It was disappointing to see the photo on Monday's front page due to the nonverbal behavior and the stance this physician has chosen. A picture is worth a thousand words. I am hopeful that this is not the manner in which she treats her patients on any given day.

Carol Lee Hughes, Clearwater

Good news on Florida weather | Nov. 23

Bay area overdue

Sustaining the myth that Tampa Bay is hurricane-free does a disservice to emergency managers' efforts to get residents to change their complacency.

The hurricane database of the National Oceanic and Atmospheric Administration shows that the immediate Tampa Bay "area" has been hit by seven hurricanes since 1851. This limited area is defined as Pinellas, Hillsborough, Pasco and Manatee counties — all coastal counties home to or neighboring the city of Tampa — even though hurricanes are usually twice (and often three or more times) that size.

If you define Tampa Bay as just the dot showing the city of Tampa on a map, then a zero tally would be correct. The Tampa Bay area is overdue for a direct hurricane strike.

Chris Cappella, Largo

GOP has a future if it looks to its past Nov. 23, Daniel Ruth column

Reason over rhetoric

This column on Warren Rudman hit the nail on the head. We are not a nation of extremists but a people that respects logic and reason. These bring positive results.

The fact that the GOP let the inmates run the asylum was eventually punished at the polls.

Jack Levine, Palm Harbor


Thursday’s letters: School safety requires funding

Constitution Revision CommissionSchool safety requires fundingThe Constitution Revision Commission should consider amending a proposal (45, 93 or 72) to allocate the necessary recurring funding for the new school safety mandates, separate from the ba...
Published: 03/21/18

Wednesday’s letters: Let the teachers decide on guns

Trump touts arming staff as key in plan for school security | March 12It’s the teacher’s call on weaponsPlease, let’s try an alternate view about guns in the classroom. First, it hasn’t gone unnoticed that the preponderance of letters about guns ...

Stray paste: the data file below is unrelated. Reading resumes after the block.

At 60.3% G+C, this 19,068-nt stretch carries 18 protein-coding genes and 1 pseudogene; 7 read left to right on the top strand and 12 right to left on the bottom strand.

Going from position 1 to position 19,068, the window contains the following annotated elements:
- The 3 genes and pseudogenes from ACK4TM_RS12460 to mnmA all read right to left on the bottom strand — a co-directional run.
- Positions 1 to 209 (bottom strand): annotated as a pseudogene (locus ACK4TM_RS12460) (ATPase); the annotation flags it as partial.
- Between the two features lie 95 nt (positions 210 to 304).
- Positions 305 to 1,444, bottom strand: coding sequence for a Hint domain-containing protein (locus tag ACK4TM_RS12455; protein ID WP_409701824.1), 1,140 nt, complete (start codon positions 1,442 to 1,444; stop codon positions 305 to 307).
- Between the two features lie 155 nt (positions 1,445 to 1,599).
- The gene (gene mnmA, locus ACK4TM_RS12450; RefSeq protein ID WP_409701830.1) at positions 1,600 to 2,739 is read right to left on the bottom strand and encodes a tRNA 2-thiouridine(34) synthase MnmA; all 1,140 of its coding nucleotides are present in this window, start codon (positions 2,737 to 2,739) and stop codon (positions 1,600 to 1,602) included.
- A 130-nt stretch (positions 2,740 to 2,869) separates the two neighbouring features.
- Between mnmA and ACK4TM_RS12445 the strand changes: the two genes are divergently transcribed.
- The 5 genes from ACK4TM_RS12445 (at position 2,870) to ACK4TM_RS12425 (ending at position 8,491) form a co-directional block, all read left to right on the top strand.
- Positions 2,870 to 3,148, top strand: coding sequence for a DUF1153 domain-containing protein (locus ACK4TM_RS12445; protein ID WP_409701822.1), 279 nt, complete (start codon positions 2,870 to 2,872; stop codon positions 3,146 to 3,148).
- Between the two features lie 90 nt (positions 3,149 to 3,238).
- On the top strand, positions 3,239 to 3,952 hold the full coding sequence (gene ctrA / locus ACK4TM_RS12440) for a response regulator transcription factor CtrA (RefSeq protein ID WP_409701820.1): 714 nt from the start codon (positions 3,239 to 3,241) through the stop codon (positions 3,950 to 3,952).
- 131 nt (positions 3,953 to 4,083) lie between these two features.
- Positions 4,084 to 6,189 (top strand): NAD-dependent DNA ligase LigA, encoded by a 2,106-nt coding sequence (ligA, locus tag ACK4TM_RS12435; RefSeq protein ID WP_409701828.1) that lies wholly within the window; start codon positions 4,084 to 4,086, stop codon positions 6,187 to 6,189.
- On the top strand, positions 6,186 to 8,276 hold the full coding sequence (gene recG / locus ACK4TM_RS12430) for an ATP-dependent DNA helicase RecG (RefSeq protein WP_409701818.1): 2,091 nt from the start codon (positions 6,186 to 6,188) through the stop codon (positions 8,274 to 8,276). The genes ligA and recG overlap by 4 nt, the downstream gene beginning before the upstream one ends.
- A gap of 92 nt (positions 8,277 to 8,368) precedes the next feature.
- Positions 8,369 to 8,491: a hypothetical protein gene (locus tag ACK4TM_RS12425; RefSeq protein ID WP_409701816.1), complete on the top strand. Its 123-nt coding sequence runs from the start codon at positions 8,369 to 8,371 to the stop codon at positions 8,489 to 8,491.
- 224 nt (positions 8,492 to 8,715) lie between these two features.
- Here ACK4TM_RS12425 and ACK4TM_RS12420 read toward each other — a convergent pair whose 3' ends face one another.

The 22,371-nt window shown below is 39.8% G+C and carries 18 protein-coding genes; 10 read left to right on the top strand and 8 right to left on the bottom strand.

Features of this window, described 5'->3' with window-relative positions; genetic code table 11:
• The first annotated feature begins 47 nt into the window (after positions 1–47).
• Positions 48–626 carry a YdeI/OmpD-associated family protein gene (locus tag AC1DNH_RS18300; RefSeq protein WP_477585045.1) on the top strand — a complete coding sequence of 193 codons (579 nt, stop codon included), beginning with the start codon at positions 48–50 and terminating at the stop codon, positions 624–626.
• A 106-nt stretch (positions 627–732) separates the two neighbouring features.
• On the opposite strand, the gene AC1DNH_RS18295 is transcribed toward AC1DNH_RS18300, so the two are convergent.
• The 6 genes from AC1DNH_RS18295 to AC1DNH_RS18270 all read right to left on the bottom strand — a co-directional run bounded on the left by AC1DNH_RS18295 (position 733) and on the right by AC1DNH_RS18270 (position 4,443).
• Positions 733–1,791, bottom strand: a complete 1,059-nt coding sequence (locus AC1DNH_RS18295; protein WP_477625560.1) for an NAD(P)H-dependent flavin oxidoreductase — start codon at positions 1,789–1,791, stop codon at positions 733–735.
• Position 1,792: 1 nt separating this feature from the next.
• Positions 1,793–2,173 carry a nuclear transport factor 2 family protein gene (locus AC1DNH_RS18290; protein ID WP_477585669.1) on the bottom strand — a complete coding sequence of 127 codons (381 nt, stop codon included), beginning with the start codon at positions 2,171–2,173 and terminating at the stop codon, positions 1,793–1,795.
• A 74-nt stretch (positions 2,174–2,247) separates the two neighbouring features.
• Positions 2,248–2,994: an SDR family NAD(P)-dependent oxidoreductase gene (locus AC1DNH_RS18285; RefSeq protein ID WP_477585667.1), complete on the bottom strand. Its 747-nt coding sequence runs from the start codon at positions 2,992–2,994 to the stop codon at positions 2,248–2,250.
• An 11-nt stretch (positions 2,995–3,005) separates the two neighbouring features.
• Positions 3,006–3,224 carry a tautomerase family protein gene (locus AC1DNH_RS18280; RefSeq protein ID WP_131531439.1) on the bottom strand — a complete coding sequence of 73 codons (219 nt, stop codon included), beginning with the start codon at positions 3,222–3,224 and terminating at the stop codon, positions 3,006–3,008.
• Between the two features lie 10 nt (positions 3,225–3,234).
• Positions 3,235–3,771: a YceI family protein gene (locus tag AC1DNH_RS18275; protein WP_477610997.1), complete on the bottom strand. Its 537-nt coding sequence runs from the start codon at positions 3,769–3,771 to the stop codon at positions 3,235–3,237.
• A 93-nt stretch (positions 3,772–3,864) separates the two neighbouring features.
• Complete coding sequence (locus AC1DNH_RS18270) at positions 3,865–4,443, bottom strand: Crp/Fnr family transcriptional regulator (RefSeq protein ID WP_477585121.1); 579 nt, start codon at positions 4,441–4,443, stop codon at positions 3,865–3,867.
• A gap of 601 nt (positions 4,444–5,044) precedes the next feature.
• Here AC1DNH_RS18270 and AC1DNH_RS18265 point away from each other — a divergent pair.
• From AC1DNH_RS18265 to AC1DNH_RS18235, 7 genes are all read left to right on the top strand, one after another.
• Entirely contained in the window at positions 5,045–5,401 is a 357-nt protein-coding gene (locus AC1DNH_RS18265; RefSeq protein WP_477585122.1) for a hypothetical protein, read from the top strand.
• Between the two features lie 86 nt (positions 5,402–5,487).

Published: 03/20/18

Pasco Letters to the Editor for March 23

Re: Residents object to solar farm | March 16, storyLakeland Electric has shown that residential customers can be incentivized to allow placement of utility-owned solar panels on their roofs. Likewise, business owners can be incentivized to allow...
Published: 03/19/18

Tuesday’s letters: It shouldn’t be this hard to fly

Tampa International AirportIt shouldn’t be this hard to flyI’ve given the train two tries now from economy parking at Tampa airport. It’s a lot of work. How silly to go down one bank of elevators, then take a good walk to the next set of elevators to...
Published: 03/19/18

Monday’s letters: Protect Floridians’ right to privacy

People push for changes at Constitution hearing | March 14Protect Florida’s right to privacyI attended the Constitution Revision Commission’s public hearing at USF St. Petersburg last week. I was there because I thought it was important to have m...
Published: 03/18/18

Sunday’s letters: Effort to stem pet cruelty pays off

Puppy millsEffort to stem cruelty pays offThank you to everyone who contacted their legislators, and a huge shout-out to the Tampa Bay Times for letting us know that state legislators were considering a bill to eliminate the hard-achieved gains on lo...
Published: 03/17/18

Saturday’s letters: Insurer focused on repairs, not fees

Citizens hit with $12.7M verdict | March 15Insurer’s focus: repairs, not feesCitizens Property Insurance Corp. has spent the past several years making sure that insurance proceeds for sinkhole repairs are used to restore a home and make it whole....
Published: 03/16/18

Friday’s letters: Put young people to work rebuilding infrastructure

Smart way to pay for infrastructure | March 13, commentaryMake rebuilding a youth project Raising gas taxes to pay for infrastructure may not be the best way to go. I suggest we re-invent the old WPA (Works Progress Administration) and draft high...
Published: 03/13/18
Updated: 03/15/18

Thursday’s letters: An alternative for giving: Breadcoin

Panhandling paradox | March 11Innovation in giving: BreadcoinPanhandling is destructive to the donor, panhandler and our community — a guilt trip that erodes personal dignity, respect and self-worth, making the recipient more beholden and entitle...
Published: 03/13/18
Updated: 03/14/18
Wednesday’s letters: Daylight bill is bad for business

Wednesday’s letters: Daylight bill is bad for business

Daylight saving timeDaylight bill is bad for businessI encourage Gov. Rick Scott to veto the daylight saving time extension bill. It makes no sense. It puts Florida out of sync with the rest of the country. Commerce will be affected. The entire Easte...
Published: 03/13/18